Sunday, June 12, 2016

Cinemawala by Kaushik Ganguly

India (Bengali), 2016
105 min, drama, dysfunctional family
Directed by Kaushik Ganguly
Starring Paran Banerjee, Parambrata Chatterjee, and Sohini Sarkar

Pranabendu Das was the proud owner of a single-screen theater in one of the rural suburbs of Kolkata until it went out of business upon the advent of digitalization. Now, with his trusty employee Hori, Pranabendu constantly laments the downfall of old-style theater and his son Prokash’s abhorrent trade of selling pirated DVDs.

Now Pranabendu and Prokash barely speak to each other, and Prokash’s wife Moumita is stuck in the middle. When Prokash gets a brilliant idea to make more money illegally, how will his principled father react?

I saw this movie in a traditional single-screen theater in Kolkata with Tintin and his 80-year-old aunt. This was the perfect place to see this movie, both because of the theme and because some of the shots of the theater in the film lined up perfectly with the seating arrangement in front of us. However, I found little to like in the film itself.

The Ultimate Dysfunctional Family

If you like depressing movies about incredibly dysfunctional families, this one might be up your alley. Prokash and Pranabendu hate each other. They never speak to each other, despite living in the same house. Prokash is resentful about having to provide food for his aged father, especially because his father hates how he makes the money. He also thinks his father is stupid because he did not upgrade the theater as Prokash recommended and considers it his father’s fault that he had to take up selling pirated DVDs.

Pranabendu not only hates his son, but also gets drunk every night and reminisces about the glory days of the theater. He is definitely out of touch with reality, and this has apparently caused his wife, Prokash’s mother, to abandon him and move to Kolkata. Prokash’s mother is currently taking care of her own father, who is senile and partially paralyzed because of a stroke. Prokash apparently only visits his mother when there is some big news; otherwise, she never hears from him.

And then there is Moumita, Prokash’s wife, who takes good care of her father-in-law. They have a good relationship, but it is constantly sabotaged by the ongoing row between the father and son.

Piracy and Paying the Creators

One good thing that this movie does is point out the problems with piracy. Not only is Prokash doing something illegal but, as his dad points out, it also takes away any profit that the creators may have received. This is an important message in India today, where piracy, plagiarism, and other kinds of intellectual theft are commonplace.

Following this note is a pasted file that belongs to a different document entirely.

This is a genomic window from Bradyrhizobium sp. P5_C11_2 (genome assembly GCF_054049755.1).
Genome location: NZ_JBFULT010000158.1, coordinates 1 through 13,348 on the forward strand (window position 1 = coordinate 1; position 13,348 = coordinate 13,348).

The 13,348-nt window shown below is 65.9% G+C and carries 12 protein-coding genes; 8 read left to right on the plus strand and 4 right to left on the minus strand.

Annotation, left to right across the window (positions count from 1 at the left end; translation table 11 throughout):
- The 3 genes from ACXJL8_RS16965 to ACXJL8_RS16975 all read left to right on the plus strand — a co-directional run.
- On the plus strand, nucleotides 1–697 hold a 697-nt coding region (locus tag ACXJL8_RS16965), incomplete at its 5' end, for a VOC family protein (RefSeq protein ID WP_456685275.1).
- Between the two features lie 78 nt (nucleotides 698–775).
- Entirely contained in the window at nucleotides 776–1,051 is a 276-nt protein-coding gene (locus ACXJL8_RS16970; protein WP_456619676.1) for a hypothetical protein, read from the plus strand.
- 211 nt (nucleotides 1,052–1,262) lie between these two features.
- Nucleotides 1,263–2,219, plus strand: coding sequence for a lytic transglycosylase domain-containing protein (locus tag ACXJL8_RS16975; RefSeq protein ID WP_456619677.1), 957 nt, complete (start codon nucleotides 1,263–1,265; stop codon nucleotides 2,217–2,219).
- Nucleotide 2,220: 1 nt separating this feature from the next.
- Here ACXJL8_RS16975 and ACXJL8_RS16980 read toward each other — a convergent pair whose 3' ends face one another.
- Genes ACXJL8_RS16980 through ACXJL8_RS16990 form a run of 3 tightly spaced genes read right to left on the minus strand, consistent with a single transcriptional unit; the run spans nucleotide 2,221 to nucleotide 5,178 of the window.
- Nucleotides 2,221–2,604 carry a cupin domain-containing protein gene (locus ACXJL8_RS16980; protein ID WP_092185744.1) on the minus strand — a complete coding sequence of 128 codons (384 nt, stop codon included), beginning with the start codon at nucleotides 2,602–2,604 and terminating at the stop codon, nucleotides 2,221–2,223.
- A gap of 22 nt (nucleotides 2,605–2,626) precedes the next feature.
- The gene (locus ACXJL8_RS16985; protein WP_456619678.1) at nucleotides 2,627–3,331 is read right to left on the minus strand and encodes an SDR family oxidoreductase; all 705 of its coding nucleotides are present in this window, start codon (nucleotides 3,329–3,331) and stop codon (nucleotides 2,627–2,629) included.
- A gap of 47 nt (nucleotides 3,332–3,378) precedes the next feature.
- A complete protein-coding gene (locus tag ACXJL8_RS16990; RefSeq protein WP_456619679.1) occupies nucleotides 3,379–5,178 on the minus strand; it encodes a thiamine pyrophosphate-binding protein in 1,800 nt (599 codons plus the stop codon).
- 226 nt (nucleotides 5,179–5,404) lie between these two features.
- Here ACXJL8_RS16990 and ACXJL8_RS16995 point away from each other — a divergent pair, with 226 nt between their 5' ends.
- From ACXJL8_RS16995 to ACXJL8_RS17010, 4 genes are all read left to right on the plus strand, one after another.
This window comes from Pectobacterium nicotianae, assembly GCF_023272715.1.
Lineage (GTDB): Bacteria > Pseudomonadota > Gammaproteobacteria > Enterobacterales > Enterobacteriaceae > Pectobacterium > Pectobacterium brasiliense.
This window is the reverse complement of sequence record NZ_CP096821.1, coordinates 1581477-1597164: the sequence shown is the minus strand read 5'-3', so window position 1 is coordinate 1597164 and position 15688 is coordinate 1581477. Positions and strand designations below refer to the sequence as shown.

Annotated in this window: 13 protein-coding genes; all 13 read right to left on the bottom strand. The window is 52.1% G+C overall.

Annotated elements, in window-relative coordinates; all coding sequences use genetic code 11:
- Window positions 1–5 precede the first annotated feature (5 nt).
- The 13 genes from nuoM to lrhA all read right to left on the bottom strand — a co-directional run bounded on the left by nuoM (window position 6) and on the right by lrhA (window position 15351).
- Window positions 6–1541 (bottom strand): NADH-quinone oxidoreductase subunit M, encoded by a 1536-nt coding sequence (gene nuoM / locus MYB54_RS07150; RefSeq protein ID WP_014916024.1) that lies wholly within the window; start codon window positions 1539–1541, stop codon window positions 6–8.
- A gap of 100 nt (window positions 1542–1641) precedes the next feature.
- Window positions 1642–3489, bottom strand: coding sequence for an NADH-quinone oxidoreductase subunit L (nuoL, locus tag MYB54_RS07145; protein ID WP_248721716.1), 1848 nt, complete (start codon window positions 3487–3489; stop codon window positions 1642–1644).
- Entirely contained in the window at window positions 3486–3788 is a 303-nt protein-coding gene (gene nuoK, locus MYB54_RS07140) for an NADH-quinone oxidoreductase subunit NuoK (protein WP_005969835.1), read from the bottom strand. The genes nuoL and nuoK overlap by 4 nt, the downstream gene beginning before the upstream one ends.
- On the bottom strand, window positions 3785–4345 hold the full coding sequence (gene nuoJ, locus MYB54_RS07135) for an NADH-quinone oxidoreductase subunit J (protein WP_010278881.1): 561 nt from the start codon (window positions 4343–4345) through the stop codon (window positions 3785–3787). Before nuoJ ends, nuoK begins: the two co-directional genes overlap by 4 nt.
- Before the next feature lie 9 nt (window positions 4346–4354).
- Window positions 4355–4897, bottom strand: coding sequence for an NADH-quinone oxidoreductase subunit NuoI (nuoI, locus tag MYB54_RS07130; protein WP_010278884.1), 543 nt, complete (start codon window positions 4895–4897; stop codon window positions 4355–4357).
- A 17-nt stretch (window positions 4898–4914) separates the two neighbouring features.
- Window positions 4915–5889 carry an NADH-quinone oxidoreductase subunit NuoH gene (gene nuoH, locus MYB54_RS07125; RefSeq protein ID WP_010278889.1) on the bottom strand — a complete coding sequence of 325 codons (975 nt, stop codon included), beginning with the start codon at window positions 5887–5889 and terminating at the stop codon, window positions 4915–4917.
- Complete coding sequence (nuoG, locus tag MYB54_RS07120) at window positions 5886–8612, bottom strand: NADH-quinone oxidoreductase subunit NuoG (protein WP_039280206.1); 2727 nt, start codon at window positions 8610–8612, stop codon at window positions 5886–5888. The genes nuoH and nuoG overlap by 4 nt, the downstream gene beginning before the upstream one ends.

I did not see anything likable about this movie, but if the description I have given above seems attractive, go ahead and watch it. And, just out of curiosity, I would be interested in hearing your opinion of the film.

Further Reading: 

"10 Awesome Single Screen Cinema Halls of Calcutta" from The Calcutta Girl
"Fading Lights" by Subhro Niyogi from The Times of India (2011)

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Thursday, June 9, 2016

Sardaarji by Rohit Jugraj

India (Punjabi), 2015
140 min, comedy, fantasy, romance
Directed by Rohit Jugraj
Starring Diljit Dosanjh, Neeru Bajwa, and Mandy Takhar

Jaggi, or “Sardaarji,” is a talented ghost hunter from rural Punjab, India. Emotionally immature, he is waiting to find his “queen witch:” the prettiest and most wonderful female ghost, who he will add to his bottled collection.

When he gets a call for help from a rich expat family living in the UK, he flies to London to exorcise a ghost from a castle. The ghost turns out to be a Punjabi named Pinky, and Jaggi decides that she will be his queen ghost.

There’s only one small problem: before Pinky will leave the castle, Jaggi must romance Jasmine, a real, human girl – something that terrifies the intrepid ghost hunter.

Emotional Immaturity

I had great suspicions about Jaggi (and the writers) at the beginning of the movie. It seemed like the women were being treated in a very patriarchal way: the female ghosts are literally kept in bottles in a cabinet while Jaggi flirts with them and makes sexual innuendos. This is incredibly problematic, but it turns out that most of this can be chalked up to his emotional immaturity: emotionally, Jaggi is about as mature as a 13-year-old, if that.

This becomes most obvious when Pinky’s plan requires him to learn salsa dancing from Jasmine. She takes his hand and places it on her back in the correct position for ballroom dancing. Jaggi nearly faints and runs away. The reason? He has apparently never touched a girl before – well, except for the she-ghosts, who are ghosts so it doesn’t count – so he is terrified when Jasmine touches him.